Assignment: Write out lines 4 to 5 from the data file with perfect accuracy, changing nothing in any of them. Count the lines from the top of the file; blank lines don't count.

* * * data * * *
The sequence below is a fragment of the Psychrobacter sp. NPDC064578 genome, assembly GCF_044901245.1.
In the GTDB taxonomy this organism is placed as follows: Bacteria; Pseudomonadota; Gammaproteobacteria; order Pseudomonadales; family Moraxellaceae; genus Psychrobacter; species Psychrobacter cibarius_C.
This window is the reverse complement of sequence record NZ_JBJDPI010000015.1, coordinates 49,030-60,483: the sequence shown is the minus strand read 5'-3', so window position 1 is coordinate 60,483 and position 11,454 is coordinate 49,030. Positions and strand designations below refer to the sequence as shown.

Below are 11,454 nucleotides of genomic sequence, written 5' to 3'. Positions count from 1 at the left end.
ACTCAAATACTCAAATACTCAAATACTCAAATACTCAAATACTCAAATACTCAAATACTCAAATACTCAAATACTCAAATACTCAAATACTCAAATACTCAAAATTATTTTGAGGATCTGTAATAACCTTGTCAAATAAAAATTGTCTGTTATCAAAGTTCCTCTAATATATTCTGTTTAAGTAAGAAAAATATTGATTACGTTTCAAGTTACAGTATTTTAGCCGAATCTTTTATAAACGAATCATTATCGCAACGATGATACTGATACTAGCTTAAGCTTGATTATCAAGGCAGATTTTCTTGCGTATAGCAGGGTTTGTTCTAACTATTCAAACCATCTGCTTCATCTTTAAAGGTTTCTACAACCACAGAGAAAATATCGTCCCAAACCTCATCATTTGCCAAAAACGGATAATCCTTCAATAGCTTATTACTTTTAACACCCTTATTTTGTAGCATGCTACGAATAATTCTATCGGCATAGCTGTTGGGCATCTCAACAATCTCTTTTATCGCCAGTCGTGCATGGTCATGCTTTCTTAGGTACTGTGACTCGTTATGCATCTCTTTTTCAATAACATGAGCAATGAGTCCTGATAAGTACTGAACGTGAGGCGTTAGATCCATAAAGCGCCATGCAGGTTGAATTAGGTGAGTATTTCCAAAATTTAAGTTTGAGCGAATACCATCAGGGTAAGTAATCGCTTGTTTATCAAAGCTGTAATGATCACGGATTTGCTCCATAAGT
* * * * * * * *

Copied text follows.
Below are 11,454 nucleotides of genomic sequence, written 5' to 3'. Positions count from 1 at the left end.
ACTCAAATACTCAAATACTCAAATACTCAAATACTCAAATACTCAAATACTCAAATACTCAAATACTCAAATACTCAAATACTCAAATACTCAAATACTCAAAATTATTTTGAGGATCTGTAATAACCTTGTCAAATAAAAATTGTCTGTTATCAAAGTTCCTCTAATATATTCTGTTTAAGTAAGAAAAATATTGATTACGTTTCAAGTTACAGTATTTTAGCCGAATCTTTTATAAACGAATCATTATCGCAACGATGATACTGATACTAGCTTAAGCTTGATTATCAAGGCAGATTTTCTTGCGTATAGCAGGGTTTGTTCTAACTATTCAAACCATCTGCTTCATCTTTAAAGGTTTCTACAACCACAGAGAAAATATCGTCCCAAACCTCATCATTTGCCAAAAACGGATAATCCTTCAATAGCTTATTACTTTTAACACCCTTATTTTGTAGCATGCTACGAATAATTCTATCGGCATAGCTGTTGGGCATCTCAACAATCTCTTTTATCGCCAGTCGTGCATGGTCATGCTTTCTTAGGTACTGTGACTCGTTATGCATCTCTTTTTCAATAACATGAGCAATGAGTCCTGATAAGTACTGAACGTGAGGCGTTAGATCCATAAAGCGCCATGCAGGTTGAATTAGGTGAGTATTTCCAAAATTTAAGTTTGAGCGAATACCATCAGGGTAAGTAATCGCTTGTTTATCAAAGCTGTAATGATCACGGATTTGCTCCATAAGT